The Impact of LVT on Bank Lending
This paper responds to a question posed by officers at HM Treasury regarding the impact that replacing existing taxes on labour, capital, production and trade by the collection of land rental value as public revenue might have on the UK banking system.
The introduction of LVT to replace existing taxes should not be seen as a stand-alone measure of economic reform but rather an essential component of a body of reforms aimed at strengthening the national economy and the welfare of all the nation’s citizens. Its introduction would make all other desirable reforms easier and without it other social and economic reforms would be more difficult and in many cases impossible. As the current banking and debt crises continue to demonstrate there is an urgent need to reform our monetary and banking systems as well as the tax system.
The Credit Crunch
The financial crisis of 2007 to 2009 led to the failure of four major UK banks with the result that they had to be taken into Government ownership to avoid what would otherwise have been a collapse of the banking system. The episode revealed the inherent instability in the banking system in the UK. The overall effect was characterised by Lord Turner as “the biggest collapse of confidence in the money markets which had occurred since 1914”. One of the banking system’s cornerstones, namely trust, was undermined and had to be substituted by trust in the state. This meant that it was felt necessary to guarantee bank deposits through the state UK Bank Deposit Guarantee Scheme.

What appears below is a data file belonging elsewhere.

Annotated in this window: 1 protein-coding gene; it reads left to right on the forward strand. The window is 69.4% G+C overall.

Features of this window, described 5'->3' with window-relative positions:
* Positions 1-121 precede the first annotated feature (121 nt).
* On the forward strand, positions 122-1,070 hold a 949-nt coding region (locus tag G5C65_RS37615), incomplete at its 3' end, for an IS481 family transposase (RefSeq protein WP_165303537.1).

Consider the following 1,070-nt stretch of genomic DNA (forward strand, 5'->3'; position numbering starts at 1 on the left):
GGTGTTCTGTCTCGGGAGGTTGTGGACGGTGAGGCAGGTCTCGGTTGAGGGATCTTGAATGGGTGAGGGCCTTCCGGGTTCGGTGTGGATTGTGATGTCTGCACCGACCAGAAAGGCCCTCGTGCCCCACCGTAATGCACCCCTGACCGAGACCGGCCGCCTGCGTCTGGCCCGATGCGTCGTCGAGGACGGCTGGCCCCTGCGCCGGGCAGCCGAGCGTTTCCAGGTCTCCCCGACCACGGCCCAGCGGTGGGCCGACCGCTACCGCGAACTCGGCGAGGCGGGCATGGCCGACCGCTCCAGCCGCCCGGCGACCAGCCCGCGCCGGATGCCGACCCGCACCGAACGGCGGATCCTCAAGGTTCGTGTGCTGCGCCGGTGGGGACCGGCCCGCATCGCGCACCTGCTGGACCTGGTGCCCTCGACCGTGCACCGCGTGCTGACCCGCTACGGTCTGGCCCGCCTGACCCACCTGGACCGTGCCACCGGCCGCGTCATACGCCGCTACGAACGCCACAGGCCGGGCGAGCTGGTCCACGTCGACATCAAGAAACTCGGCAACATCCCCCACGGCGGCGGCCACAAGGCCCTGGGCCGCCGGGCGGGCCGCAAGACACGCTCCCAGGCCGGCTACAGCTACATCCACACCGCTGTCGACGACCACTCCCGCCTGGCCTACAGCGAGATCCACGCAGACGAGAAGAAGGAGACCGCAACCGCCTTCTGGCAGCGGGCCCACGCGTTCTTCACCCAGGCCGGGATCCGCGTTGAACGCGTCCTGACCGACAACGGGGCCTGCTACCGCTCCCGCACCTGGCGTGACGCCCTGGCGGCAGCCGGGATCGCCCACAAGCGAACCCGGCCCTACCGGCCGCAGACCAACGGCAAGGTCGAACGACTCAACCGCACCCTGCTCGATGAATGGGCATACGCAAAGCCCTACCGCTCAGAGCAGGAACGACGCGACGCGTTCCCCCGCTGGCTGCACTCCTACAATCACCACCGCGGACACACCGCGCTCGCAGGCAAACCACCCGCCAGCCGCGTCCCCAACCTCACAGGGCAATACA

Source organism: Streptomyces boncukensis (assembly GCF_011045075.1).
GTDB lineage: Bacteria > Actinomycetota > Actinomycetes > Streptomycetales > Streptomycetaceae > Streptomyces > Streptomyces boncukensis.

The crisis could be regarded as international and having its origin with the “sub-prime mortgage crisis” in the United States. There is also a tendency to focus on issues relating to the effect of complex financial products within the financial system. This view gives a sense that somehow the UK banks were passive victims of circumstances. This is to miss the point. The core of the issue lies at what happened at the interface between the financial system and the real economy. To get a clear view of the core issue that led to a number of UK banks failing it is helpful review the actual activities they were following at the time that led to their failure.
Northern Rock was originally a Building Society. It was founded in 1965 as the result of the merger of a number of smaller societies. In the 1990’s along with many other building societies it de-mutualised, became a bank and floated on the stock exchange.
By the end of 2006 it had become one of the top five UK mortgage lenders. Its business model was based on extending credit to provide mortgages for domestic property. The books were balanced through short term borrowing on the UK and international money markets. After being created the mortgages were not retained by the bank but securitised and sold on in the international capital markets. This supplied funds to repay the loans.
In mid 2007, following a loss of confidence in securitised products the market for these dried up. In August of that year Northern Rock found itself unable to repay its short-term loans. In September it received liquidity support from the Bank of England but the ensuing loss of confidence led to the ignominy of a run on the bank as depositors rushed to rescue their deposits. In February 2008, after the search to find a buyer for the failing bank was unsuccessful, the bank was nationalised with the shareholders receiving no compensation for the disappearance of their investment. It is important to recognise that the lack of wholesale funding was only half the story. Examination of the Bank’s books showed them to contain a large of number of loans for which the value of the property assets used as collateral had decreased well below the value of the loan issued and many instance of arrears in repayments of loans. In January 2010 the bank was split into a “good bank” and “bad bank”, the latter to hold these “bad” loans. At this time Northern Rock remains in public ownership but has resumed its practice of issuing and securitising property loans.